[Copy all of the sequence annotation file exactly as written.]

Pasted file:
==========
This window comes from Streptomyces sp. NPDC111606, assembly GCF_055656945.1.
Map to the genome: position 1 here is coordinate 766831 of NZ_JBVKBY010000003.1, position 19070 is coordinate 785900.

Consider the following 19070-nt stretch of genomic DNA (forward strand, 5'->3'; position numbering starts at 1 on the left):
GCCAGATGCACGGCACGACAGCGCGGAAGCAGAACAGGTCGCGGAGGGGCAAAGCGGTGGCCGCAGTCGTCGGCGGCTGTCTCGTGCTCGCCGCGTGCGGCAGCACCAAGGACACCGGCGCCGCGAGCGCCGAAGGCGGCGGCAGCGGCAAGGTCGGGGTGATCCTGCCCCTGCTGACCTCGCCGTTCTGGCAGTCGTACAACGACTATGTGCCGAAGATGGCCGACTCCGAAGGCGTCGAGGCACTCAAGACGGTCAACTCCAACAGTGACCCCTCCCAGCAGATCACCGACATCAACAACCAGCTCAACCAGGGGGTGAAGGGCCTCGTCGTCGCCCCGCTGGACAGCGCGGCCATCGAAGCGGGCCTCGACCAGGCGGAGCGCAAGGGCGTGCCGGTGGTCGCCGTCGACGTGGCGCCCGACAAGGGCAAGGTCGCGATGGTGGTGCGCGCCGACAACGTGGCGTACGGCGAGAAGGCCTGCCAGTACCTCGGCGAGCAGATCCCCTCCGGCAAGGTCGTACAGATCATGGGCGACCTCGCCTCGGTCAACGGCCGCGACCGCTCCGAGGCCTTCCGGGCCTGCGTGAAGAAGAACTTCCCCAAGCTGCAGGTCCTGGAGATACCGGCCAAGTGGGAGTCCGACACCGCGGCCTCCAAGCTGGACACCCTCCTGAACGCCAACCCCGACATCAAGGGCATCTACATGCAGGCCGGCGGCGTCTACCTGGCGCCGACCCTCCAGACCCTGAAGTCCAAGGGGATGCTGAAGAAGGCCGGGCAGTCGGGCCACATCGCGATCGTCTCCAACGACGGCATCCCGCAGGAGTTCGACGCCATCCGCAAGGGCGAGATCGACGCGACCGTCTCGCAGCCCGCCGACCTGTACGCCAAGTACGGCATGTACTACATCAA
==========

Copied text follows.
This window comes from Streptomyces sp. NPDC111606, assembly GCF_055656945.1.
Map to the genome: position 1 here is coordinate 766831 of NZ_JBVKBY010000003.1, position 19070 is coordinate 785900.

Consider the following 19070-nt stretch of genomic DNA (forward strand, 5'->3'; position numbering starts at 1 on the left):
GCCAGATGCACGGCACGACAGCGCGGAAGCAGAACAGGTCGCGGAGGGGCAAAGCGGTGGCCGCAGTCGTCGGCGGCTGTCTCGTGCTCGCCGCGTGCGGCAGCACCAAGGACACCGGCGCCGCGAGCGCCGAAGGCGGCGGCAGCGGCAAGGTCGGGGTGATCCTGCCCCTGCTGACCTCGCCGTTCTGGCAGTCGTACAACGACTATGTGCCGAAGATGGCCGACTCCGAAGGCGTCGAGGCACTCAAGACGGTCAACTCCAACAGTGACCCCTCCCAGCAGATCACCGACATCAACAACCAGCTCAACCAGGGGGTGAAGGGCCTCGTCGTCGCCCCGCTGGACAGCGCGGCCATCGAAGCGGGCCTCGACCAGGCGGAGCGCAAGGGCGTGCCGGTGGTCGCCGTCGACGTGGCGCCCGACAAGGGCAAGGTCGCGATGGTGGTGCGCGCCGACAACGTGGCGTACGGCGAGAAGGCCTGCCAGTACCTCGGCGAGCAGATCCCCTCCGGCAAGGTCGTACAGATCATGGGCGACCTCGCCTCGGTCAACGGCCGCGACCGCTCCGAGGCCTTCCGGGCCTGCGTGAAGAAGAACTTCCCCAAGCTGCAGGTCCTGGAGATACCGGCCAAGTGGGAGTCCGACACCGCGGCCTCCAAGCTGGACACCCTCCTGAACGCCAACCCCGACATCAAGGGCATCTACATGCAGGCCGGCGGCGTCTACCTGGCGCCGACCCTCCAGACCCTGAAGTCCAAGGGGATGCTGAAGAAGGCCGGGCAGTCGGGCCACATCGCGATCGTCTCCAACGACGGCATCCCGCAGGAGTTCGACGCCATCCGCAAGGGCGAGATCGACGCGACCGTCTCGCAGCCCGCCGACCTGTACGCCAAGTACGGCATGTACTACATCAA